Most books today (for example, the excellent MAA publication written by Thompson [T83]) date the origins of the theory of error-correcting codes to the late 1940s, due to Richard Hamming. However, this paper argues that the actual birth is in the 1920s due to Lester Hill. Topics discussed include why Hill’s discoveries weren’t publicly known until relatively recently, what Hill actually did that trumps Hamming, and some open (mathematical) questions connected with Hill’s work.

For more details, see these previous blog posts.

Acknowledgements: Many thanks to Chris Christensen and Alexander Barg for
helpful and encouraging conversations. I’d like to explicitly credit Chris Christensen, as well as historian David Kahn, for the original discoveries of the source material.


[C14] C. Christensen, Lester Hill revisited, Cryptologia 38(2014)293-332.

[CJT12] ——, D. Joyner and J. Torres, Lester Hill’s error-detecting codes, Cryptologia 36(2012)88-103.

[H1] L. Hill, A novel checking method for telegraphic sequences, Telegraph and
Telephone Age (October 1, 1926), 456 – 460.

[H2] ——, The role of prime numbers in the checking of telegraphic communications, I, Telegraph and Telephone Age (April 1, 1927), 151 – 154.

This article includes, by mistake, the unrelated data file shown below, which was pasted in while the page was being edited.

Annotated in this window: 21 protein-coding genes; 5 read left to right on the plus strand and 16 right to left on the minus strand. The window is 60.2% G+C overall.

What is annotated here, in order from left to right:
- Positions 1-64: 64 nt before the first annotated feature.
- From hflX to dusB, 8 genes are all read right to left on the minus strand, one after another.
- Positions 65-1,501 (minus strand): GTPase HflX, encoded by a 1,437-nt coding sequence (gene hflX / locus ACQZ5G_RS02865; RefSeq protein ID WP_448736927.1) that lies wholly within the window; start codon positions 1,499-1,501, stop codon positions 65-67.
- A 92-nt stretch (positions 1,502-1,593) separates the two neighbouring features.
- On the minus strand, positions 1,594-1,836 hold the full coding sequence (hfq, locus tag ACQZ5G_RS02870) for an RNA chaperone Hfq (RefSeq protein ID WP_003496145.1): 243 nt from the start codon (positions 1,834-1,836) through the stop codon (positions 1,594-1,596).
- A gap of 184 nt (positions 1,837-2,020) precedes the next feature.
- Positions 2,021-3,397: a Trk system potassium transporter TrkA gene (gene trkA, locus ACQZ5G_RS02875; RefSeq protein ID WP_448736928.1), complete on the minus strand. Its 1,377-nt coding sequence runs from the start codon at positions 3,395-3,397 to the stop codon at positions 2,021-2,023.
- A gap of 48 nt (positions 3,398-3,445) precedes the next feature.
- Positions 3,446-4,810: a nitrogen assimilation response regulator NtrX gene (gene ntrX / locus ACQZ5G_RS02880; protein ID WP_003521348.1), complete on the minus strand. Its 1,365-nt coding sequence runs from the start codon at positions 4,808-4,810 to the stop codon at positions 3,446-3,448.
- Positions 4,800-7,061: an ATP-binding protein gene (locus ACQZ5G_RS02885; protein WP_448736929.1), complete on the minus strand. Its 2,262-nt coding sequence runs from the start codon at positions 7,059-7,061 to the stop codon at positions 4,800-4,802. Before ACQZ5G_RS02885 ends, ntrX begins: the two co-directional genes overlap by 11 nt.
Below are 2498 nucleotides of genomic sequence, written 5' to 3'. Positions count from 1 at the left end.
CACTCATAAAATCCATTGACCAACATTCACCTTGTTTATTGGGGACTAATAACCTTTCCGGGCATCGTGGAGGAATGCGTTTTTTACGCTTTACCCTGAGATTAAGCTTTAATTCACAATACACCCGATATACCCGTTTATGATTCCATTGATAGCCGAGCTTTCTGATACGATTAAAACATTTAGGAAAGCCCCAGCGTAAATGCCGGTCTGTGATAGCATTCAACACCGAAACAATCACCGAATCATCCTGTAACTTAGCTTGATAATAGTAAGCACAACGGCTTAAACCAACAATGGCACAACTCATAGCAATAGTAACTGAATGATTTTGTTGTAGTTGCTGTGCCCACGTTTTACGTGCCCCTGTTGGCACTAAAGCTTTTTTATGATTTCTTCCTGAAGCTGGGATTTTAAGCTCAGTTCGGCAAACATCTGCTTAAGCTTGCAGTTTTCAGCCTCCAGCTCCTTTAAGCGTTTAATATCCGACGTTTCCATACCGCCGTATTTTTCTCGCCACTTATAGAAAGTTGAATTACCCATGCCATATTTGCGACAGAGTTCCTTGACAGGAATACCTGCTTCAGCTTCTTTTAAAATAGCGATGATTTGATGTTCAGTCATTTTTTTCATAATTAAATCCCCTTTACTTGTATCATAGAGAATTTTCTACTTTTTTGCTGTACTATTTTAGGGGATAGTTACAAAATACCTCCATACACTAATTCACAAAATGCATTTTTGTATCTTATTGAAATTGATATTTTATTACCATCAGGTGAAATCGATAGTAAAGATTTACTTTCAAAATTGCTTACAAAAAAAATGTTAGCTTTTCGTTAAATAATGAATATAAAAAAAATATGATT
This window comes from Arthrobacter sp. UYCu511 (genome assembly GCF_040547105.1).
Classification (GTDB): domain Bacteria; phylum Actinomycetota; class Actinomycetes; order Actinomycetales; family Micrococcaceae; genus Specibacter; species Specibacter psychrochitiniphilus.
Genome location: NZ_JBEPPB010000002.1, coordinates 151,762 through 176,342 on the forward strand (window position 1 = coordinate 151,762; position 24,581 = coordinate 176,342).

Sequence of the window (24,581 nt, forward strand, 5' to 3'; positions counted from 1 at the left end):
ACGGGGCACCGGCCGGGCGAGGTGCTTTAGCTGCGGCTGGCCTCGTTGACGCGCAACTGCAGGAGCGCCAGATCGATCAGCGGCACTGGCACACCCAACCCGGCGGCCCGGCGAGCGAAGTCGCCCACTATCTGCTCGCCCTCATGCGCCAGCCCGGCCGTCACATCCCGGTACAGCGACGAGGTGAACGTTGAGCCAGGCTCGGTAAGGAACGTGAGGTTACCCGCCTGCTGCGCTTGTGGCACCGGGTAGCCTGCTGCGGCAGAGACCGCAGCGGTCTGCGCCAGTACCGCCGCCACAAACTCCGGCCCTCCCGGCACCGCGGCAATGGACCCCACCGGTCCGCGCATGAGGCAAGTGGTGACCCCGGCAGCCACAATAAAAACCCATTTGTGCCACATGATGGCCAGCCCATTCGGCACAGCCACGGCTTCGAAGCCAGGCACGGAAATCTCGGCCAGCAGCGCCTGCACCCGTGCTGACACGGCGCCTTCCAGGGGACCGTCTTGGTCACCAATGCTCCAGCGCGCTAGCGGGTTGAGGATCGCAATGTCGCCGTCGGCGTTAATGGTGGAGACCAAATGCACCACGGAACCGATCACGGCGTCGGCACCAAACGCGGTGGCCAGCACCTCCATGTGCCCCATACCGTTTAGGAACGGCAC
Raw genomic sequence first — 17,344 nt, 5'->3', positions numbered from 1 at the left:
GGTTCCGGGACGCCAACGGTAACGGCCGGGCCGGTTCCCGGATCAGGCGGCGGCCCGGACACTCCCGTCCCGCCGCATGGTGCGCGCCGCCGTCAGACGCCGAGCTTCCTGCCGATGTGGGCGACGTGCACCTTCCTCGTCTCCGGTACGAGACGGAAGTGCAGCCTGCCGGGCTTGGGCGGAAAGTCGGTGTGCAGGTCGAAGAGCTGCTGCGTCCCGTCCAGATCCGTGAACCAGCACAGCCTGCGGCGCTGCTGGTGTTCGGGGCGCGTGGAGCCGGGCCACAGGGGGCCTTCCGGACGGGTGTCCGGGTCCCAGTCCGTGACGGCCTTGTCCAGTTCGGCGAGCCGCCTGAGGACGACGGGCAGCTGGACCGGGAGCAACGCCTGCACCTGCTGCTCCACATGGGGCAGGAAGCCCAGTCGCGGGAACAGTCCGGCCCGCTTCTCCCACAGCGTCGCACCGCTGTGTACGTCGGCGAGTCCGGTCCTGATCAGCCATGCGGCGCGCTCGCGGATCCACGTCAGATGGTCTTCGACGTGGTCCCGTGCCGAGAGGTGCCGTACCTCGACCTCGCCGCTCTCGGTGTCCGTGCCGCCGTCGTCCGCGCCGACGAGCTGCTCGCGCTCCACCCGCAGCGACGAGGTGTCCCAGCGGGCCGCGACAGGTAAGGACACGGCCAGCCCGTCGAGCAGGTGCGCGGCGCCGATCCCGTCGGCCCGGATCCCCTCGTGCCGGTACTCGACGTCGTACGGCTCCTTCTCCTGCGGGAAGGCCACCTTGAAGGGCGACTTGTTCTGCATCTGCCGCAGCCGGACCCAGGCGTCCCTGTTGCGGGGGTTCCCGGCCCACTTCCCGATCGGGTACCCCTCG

[H3] ——, The role of prime numbers in the checking of telegraphic
communications, II, Telegraph and Telephone Age (July, 16, 1927), 323 – 324.

[H4] ——, Lester S. Hill to Lloyd B. Wilson, November 21, 1925. Letter.

[H5] ——, Checking the accuracy of transmittal of telegraphic communications by means of operations in finite algebraic fields, undated and unpublished notes, 40 pages.

[MS77] F. MacWilliams and N. Sloane, The Theory of Error-Correcting Codes, North-Holland, 1977.

[Sh] A. Shokrollahi, On cyclic MDS codes, in Coding Theory and Cryptography: From Enigma and Geheimschreiber to Quantum Theory, (ed. D. Joyner), Springer-Verlag, 2000.

[St98] T. Standage, The Victorian Internet, Walker & Company, 1998.

[T83] T. Thompson, From Error-Correcting Codes Through Sphere Packings to Simple Groups, Mathematical Association of America, 1983.

Remarks on the Hamming [7.4.3] code and Sage

This post simply collects some very well-known facts and observations in one place, since I was having a hard time locating a convenient reference.